Martin Howard on wed 9 oct 02
A similar problem to the one of removing colorant from bisque
is that of how to remove unwanted slip from the area of greenware
surrounding impressed detailed, such as letters.
I have spent many hours scraping (with mask on!) dry slip with a potters
knife around impressed lettering. It is never really successful.
Have you other ideas? I make cat bowls in red earthenware fired at cone 1-3;
I impress the name at leather hard with lead printers letters; slip trail or
dip in slip and when leather hard again, scrape away ... and away ...
Webbs Cottage Pottery
Woolpits Road, Great Saling
BRAINTREE, Essex CM7 5DZ
01371 850 423
Updated 6th July 2002
Roger Graham on thu 10 oct 02
For Martin Howard, asking about removing excess slip from around impressed
designs on greenware. I also became disenchanted with slow fiddly scraping
with a knife blade. Found a better way. Let the pot dry completely, and rub
it back with steel wool.
Works so well! But I didn't like the little fragments of steel wool
escaping, so tried the same method using a stiff nylon (?) pot scouring pad.
Sold in the kitchen department of a hardware store, these things look rather
like a post-card sized piece of towelling, but made of stiff plastic fibrous
stuff. Works just as well as steel wool, but without the escaping fragments.
Don't all jump on me and yell about clay dust. I know, I know. Find a way to
do it safely, without scattering the dust about.
Roger Graham, near Gerringong, Australia.
Bobbruch1@AOL.COM on fri 11 oct 02
After drawing your designs with a sharp edged tool, you could try carving the
designs into the clay. If you use a glaze which changes considerably where
it pools, the glaze will tend to pool in the carved areas. Korean celadons of
over 600 years ago would provide excellent examples of that method.
If significant color differentiation is important, you could paint your
colorant into the carved areas and scrape away any excess colorant from the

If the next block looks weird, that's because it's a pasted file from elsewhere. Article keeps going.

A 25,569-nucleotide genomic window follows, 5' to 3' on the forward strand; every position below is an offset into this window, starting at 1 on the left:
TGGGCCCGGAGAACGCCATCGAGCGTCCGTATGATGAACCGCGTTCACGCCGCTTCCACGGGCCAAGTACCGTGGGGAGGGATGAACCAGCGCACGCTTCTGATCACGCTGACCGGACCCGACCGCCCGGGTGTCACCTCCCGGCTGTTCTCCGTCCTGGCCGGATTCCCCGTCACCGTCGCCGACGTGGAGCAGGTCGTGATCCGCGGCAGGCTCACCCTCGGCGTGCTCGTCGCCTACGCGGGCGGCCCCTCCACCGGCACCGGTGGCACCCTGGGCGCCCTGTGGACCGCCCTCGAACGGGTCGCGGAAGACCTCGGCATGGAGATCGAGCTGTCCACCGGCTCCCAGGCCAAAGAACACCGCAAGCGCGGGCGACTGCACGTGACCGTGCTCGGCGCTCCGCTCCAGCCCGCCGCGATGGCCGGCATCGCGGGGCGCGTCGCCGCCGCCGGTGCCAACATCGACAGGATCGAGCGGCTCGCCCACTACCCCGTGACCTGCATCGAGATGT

surface of the pot while it is still green. You may need to do some sanding
after the bisque, which is one disadvantage of that method. The other is that
it will be difficult to get the loose feeling that would result from the wax
resist method or by just painting the design directly on the pots. It also is
a little more labor intensive than the other methods and may not yield a
satisfactory economic return if that is a goal. If economic viability isn't
at all relevant, you could consider filling some/all of the carved areas with
colored clay (has to have the same shrinkage and dryness as the clay used in
the pot to avoid cracking) and scrapping it away to achieve an even surface,
i.e., Mishima (SP) ware, another early Korean method. The scraping will
produce "some" of the loose feeling that you would obtain from a brush. A
local museum might have examples of these Korean and similar Japanese pots,
or you should be able to find them in books.
Hope this helps,
Elizabeth Hunt on fri 11 oct 02
I used to do quite a bit of mishima, or slip-inlaid
incised designs, and like Roger Graham, "sanded" the
excess slip away from the bone dry pot with steel wool
or scouring pads. As one who HATES wearing masks while
I work (yes, shame on me!), I tried something that
worked well and produced a great deal less dust.
After the pot and slip become bone dry, I take a bowl
of water and a sponge and wet-wipe about 99% of the
excess slip off, rinsing out the sponge frequently. If
you are using a darker clay body than the inlaid slip,
the clay colour will smear onto the slip design, but
it's just a thin residue that will come off easily
with a very light buffing with the steel wool or
scouring pad.....and voila...much less dust and clean,
crisp inlay. Also, I found that the wet sponge also
takes a lot less elbow grease than solely rubbing with
Hope this helps.
in rural Eastern Shore of Virginia where much needed
rain is hatching more mosquitos and making for slow
drying pots...but then again, everything is slow here
on the Eastern Shore
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